Immediate and follow-up outcomes of drug-coated balloon angioplasty in de novo long lesions on large coronary arteries

DOI: 10.4244/EIJ-D-23-00502

Pier Pasquale Leone
Pier Pasquale Leone1,2, MD, MSc; Angelo Oliva1,2, MD; Damiano Regazzoli2, MD; Mauro Gitto1,2, MD; Laura Novelli1,2, MD; Ottavia Cozzi2, MD; Giulio Giuseppe Stefanini1,2, MD, MSc, PhD; Marco Luciano Rossi3, MD; Alessandro Sticchi1,2, MD; Francesco Tartaglia1,2, MD; Antonio Mangieri2, MD; Bernhard Reimers2, MD; Antonio Colombo1,2,3, MD
1. Department of Biomedical Sciences, Humanitas University, Pieve Emanuele, Milan, Italy; 2. Cardio Center, IRCCS Humanitas Research Hospital, Rozzano, Milan, Italy; 3. EMO-GVM Centro Cuore Columbus, Milan, Italy
Drug-coated balloon (DCB) angioplasty offers a novel strategy for the treatment of coronary artery disease. It yields non-inferior clinical outcomes compared with drug-eluting stent (DES) implantation in patients with in-stent restenosis and de novo small vessel disease1. When an acceptable angiographic result is achieved after lesion preparation in de novo lesions, DCB angioplasty allows delivery of the antiproliferative drug to the vessel wall while avoiding implantation of permanent metallic struts and their long-term consequences2. Evidence regarding DCB angioplasty in de novo lesions of large coronary vessels is scant.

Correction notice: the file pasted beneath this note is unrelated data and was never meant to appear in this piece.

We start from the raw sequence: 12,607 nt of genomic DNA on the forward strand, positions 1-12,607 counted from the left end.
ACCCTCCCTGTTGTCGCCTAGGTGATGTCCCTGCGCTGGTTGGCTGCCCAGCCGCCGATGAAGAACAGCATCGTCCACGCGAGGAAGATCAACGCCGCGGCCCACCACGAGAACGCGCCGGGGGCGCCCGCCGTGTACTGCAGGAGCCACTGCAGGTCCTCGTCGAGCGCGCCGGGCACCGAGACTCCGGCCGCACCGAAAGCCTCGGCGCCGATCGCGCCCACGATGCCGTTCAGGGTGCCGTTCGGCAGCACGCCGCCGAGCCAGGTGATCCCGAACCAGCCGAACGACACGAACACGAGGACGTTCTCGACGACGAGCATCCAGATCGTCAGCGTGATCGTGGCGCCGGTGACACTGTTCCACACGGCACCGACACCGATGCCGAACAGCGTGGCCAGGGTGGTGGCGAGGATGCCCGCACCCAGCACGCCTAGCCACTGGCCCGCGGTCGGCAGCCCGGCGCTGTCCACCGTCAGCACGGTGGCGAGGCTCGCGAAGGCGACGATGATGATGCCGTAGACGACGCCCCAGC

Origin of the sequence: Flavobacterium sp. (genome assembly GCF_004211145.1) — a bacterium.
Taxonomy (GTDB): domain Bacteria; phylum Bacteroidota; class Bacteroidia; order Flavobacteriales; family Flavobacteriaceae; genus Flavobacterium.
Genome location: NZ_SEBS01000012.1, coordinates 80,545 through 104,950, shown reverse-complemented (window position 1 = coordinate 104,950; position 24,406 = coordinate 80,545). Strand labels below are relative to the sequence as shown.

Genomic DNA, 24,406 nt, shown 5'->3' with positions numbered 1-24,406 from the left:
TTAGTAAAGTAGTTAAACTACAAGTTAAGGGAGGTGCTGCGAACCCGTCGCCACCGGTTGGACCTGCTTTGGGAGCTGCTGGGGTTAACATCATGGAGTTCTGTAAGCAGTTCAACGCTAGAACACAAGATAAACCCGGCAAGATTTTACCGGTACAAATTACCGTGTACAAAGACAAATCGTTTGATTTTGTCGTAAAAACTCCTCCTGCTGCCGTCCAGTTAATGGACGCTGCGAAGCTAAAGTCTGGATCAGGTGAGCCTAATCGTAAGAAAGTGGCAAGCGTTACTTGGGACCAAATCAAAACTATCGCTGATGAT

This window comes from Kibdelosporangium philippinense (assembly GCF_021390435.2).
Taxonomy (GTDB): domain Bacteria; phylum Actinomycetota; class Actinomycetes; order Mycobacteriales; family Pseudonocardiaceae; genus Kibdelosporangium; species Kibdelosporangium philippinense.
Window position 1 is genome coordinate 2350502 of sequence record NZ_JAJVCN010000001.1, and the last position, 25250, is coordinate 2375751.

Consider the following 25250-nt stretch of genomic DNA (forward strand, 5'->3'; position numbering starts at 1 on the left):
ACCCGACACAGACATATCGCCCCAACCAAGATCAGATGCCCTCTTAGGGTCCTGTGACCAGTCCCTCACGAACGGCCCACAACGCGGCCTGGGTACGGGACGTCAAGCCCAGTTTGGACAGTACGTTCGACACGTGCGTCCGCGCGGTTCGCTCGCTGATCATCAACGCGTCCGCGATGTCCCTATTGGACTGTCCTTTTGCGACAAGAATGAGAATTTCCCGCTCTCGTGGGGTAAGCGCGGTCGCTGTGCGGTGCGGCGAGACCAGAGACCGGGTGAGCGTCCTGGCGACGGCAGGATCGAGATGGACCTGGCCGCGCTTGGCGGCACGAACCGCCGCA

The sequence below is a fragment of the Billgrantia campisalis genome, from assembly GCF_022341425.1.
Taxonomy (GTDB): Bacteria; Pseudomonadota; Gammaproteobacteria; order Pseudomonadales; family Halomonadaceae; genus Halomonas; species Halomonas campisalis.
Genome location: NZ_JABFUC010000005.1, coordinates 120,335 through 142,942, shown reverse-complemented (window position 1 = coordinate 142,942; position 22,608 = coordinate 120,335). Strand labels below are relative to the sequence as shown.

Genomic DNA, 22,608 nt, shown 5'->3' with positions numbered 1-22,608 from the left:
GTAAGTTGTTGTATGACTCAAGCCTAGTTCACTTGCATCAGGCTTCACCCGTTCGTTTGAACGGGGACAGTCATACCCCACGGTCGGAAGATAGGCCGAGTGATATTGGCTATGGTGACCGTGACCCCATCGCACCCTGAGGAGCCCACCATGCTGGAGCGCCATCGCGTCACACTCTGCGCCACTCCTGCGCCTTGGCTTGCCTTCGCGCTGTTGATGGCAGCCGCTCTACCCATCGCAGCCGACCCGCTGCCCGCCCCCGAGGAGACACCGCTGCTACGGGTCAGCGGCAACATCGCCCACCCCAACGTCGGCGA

The observational, retrospective DCB 3.0 cohort study included a total ...

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